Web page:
Homer - The Iliad - The Hours
Type of Spiritual Experience
Horae in Meyers, 1888
‘The Hours’ or in Greek the Horai or Horae were three goddesses, whose specific role was to control the way that a person’s life proceeded. They are thus not hours of the clock in the sense we might first literally perceive it, but the Hours as we have seen it portrayed allegorically as a spiritual path. This is further reinforced by the fact that their half-sisters were the Moirae – the fates.
Being guardians of the Hours they also by definition are the goddesses of the cardinal directions …
It is worth noting that in later texts, particularly when the gods were adopted by the Romans, the name of 'the Hours' was preserved, but a new set of gods was invented with different symbolic meaning – more in line with literal meaning.
Pseudo-Hyginus, Fabulae 183 (trans. Grant) (Roman mythographer C2nd A.D.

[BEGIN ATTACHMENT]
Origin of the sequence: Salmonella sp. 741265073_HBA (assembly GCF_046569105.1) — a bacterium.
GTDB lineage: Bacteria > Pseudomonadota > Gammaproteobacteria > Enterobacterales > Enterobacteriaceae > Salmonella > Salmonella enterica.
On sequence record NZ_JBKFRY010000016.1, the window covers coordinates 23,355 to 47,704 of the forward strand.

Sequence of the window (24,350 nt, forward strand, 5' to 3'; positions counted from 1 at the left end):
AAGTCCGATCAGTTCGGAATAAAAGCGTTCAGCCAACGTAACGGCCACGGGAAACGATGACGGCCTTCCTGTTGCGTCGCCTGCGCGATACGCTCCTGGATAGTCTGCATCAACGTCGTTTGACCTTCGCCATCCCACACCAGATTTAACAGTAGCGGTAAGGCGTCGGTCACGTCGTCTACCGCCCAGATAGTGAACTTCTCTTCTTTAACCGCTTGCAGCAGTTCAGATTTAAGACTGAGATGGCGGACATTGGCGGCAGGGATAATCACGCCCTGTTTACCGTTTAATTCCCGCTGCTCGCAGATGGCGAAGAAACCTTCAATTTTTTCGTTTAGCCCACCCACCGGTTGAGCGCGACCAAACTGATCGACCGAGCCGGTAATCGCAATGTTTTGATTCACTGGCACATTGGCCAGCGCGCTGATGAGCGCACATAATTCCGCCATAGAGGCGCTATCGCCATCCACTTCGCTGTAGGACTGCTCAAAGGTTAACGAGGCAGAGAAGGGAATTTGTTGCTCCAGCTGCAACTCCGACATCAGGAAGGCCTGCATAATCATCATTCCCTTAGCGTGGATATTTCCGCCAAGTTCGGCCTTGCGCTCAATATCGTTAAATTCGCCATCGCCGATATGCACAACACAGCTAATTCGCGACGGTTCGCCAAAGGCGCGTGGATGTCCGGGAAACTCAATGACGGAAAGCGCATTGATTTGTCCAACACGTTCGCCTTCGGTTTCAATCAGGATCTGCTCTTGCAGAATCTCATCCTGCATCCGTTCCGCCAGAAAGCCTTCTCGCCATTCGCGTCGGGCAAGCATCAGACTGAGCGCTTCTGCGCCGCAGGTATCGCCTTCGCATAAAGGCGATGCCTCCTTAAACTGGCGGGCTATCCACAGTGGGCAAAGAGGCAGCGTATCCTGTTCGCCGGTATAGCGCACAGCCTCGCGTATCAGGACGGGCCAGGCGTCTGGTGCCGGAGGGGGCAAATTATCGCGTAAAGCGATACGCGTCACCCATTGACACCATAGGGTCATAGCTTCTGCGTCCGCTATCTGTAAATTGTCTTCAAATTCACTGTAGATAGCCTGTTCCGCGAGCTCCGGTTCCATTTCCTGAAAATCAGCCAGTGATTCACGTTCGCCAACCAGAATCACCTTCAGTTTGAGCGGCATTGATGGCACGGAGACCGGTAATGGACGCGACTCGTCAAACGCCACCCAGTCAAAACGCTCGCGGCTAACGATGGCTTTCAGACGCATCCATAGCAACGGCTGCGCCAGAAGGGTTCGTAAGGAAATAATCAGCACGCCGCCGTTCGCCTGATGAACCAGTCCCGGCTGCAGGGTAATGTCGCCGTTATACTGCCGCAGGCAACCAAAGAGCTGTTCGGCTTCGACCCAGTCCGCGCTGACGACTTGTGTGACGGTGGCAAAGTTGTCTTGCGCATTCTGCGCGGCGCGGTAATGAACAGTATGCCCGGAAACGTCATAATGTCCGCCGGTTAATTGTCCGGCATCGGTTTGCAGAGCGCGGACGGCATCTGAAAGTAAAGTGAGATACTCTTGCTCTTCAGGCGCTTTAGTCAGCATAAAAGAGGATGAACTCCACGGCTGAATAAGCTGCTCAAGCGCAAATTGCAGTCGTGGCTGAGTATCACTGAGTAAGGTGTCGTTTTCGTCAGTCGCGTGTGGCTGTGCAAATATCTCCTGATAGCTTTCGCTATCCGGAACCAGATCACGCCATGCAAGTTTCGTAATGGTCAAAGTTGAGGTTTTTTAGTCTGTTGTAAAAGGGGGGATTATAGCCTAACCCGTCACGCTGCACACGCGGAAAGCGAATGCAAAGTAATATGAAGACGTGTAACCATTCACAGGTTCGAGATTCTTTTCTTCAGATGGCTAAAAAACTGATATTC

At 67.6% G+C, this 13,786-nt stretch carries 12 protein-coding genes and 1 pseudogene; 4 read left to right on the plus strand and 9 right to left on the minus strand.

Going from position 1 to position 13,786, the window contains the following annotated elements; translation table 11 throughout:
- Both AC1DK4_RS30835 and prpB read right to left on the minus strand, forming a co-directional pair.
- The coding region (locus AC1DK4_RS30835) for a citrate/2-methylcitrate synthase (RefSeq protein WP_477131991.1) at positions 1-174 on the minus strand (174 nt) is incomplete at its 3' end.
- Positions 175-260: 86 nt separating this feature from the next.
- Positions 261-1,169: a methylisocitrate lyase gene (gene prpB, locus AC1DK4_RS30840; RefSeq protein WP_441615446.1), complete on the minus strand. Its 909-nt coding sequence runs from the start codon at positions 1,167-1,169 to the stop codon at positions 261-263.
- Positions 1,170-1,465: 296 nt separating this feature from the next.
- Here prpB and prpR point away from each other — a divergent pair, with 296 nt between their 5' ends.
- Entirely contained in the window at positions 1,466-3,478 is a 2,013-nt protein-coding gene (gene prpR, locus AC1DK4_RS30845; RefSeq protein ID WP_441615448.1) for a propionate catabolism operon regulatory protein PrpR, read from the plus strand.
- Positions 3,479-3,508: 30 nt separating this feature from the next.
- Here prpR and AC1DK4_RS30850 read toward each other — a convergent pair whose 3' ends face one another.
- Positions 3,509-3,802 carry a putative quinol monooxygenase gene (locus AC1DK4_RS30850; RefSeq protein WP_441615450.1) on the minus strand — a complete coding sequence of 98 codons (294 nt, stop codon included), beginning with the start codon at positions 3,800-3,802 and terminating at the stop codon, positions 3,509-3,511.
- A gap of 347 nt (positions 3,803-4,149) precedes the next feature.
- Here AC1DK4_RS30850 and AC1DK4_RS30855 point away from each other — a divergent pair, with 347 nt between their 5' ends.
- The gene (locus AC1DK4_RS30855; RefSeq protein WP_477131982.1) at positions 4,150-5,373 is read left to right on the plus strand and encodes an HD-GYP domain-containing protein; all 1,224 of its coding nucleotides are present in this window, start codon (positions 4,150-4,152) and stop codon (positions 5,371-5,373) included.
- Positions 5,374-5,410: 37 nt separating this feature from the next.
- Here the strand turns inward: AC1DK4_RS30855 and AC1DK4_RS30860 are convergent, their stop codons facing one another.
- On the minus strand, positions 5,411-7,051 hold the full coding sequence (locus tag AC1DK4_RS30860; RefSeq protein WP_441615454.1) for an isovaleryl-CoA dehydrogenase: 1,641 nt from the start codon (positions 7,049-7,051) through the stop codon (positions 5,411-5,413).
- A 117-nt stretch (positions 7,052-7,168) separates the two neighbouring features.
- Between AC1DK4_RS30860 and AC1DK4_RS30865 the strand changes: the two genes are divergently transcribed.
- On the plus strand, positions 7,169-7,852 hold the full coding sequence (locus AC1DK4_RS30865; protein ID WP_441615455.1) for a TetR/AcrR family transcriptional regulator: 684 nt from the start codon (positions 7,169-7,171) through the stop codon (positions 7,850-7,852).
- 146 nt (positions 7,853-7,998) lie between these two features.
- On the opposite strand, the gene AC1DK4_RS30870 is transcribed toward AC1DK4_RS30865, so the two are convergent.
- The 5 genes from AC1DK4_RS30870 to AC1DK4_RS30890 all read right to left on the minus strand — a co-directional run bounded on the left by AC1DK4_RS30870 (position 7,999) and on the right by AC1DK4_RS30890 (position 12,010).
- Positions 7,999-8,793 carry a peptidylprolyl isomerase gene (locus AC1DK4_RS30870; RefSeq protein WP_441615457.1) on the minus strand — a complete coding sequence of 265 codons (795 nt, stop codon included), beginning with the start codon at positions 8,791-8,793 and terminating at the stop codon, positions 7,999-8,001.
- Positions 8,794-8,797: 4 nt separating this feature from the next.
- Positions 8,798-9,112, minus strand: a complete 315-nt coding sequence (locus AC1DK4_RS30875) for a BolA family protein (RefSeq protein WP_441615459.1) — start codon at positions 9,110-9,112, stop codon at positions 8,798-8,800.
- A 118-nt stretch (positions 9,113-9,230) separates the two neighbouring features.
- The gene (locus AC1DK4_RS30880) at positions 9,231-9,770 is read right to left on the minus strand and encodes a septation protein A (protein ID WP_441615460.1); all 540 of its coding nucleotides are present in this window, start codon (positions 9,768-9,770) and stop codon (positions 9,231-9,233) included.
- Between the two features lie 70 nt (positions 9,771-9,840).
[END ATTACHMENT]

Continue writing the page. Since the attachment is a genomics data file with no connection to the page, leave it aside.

………Other writers give ten by these names [Horae] : Auge (When light first appears), Anatole (Dawn), Musica (Music-hour), Gymnastica (Gymn-hour), Nymphe (Bath-hour), Mesembria (Noon), Sponde (Libations poured after lunch), Elete, Acte, Hesperis (Evening), and Dysis (Setting).
N.B. The name of the twelfth Hora (Hour) is not preserved.
A description of the experience
The Iliad – Homer
Juno lashed her horses, and the gates of heaven bellowed as they flew open of their own accord--gates over which the Hours preside, in whose hands are heaven and Olympus, either to open the dense cloud that hides them or to close it. Through these the goddesses drove their obedient steeds.